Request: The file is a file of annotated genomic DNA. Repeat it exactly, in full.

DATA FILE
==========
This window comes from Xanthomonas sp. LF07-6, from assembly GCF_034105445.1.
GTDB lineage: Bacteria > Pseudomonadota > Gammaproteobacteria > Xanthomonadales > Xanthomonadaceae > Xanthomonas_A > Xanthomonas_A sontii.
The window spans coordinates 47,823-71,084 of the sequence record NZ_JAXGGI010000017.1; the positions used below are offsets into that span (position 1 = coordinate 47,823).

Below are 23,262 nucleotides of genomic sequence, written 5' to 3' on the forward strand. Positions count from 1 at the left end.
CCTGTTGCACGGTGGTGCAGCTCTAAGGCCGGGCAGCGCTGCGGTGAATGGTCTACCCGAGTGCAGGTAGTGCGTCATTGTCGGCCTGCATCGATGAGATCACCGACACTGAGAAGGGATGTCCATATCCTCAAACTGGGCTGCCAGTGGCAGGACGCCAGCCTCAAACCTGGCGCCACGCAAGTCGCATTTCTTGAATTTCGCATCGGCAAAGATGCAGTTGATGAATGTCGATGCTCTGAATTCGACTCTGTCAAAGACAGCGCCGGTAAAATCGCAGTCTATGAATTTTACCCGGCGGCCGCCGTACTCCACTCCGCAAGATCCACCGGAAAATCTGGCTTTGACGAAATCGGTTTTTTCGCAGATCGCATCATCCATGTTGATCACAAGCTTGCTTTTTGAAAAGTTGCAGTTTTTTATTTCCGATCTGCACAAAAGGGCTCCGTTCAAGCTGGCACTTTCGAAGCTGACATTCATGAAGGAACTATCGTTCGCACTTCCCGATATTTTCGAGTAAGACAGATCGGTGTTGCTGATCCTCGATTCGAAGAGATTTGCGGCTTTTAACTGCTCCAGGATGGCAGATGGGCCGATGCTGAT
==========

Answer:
This window comes from Xanthomonas sp. LF07-6, from assembly GCF_034105445.1.
GTDB lineage: Bacteria > Pseudomonadota > Gammaproteobacteria > Xanthomonadales > Xanthomonadaceae > Xanthomonas_A > Xanthomonas_A sontii.
The window spans coordinates 47,823-71,084 of the sequence record NZ_JAXGGI010000017.1; the positions used below are offsets into that span (position 1 = coordinate 47,823).

Below are 23,262 nucleotides of genomic sequence, written 5' to 3' on the forward strand. Positions count from 1 at the left end.
CCTGTTGCACGGTGGTGCAGCTCTAAGGCCGGGCAGCGCTGCGGTGAATGGTCTACCCGAGTGCAGGTAGTGCGTCATTGTCGGCCTGCATCGATGAGATCACCGACACTGAGAAGGGATGTCCATATCCTCAAACTGGGCTGCCAGTGGCAGGACGCCAGCCTCAAACCTGGCGCCACGCAAGTCGCATTTCTTGAATTTCGCATCGGCAAAGATGCAGTTGATGAATGTCGATGCTCTGAATTCGACTCTGTCAAAGACAGCGCCGGTAAAATCGCAGTCTATGAATTTTACCCGGCGGCCGCCGTACTCCACTCCGCAAGATCCACCGGAAAATCTGGCTTTGACGAAATCGGTTTTTTCGCAGATCGCATCATCCATGTTGATCACAAGCTTGCTTTTTGAAAAGTTGCAGTTTTTTATTTCCGATCTGCACAAAAGGGCTCCGTTCAAGCTGGCACTTTCGAAGCTGACATTCATGAAGGAACTATCGTTCGCACTTCCCGATATTTTCGAGTAAGACAGATCGGTGTTGCTGATCCTCGATTCGAAGAGATTTGCGGCTTTTAACTGCTCCAGGATGGCAGATGGGCCGATGCTGAT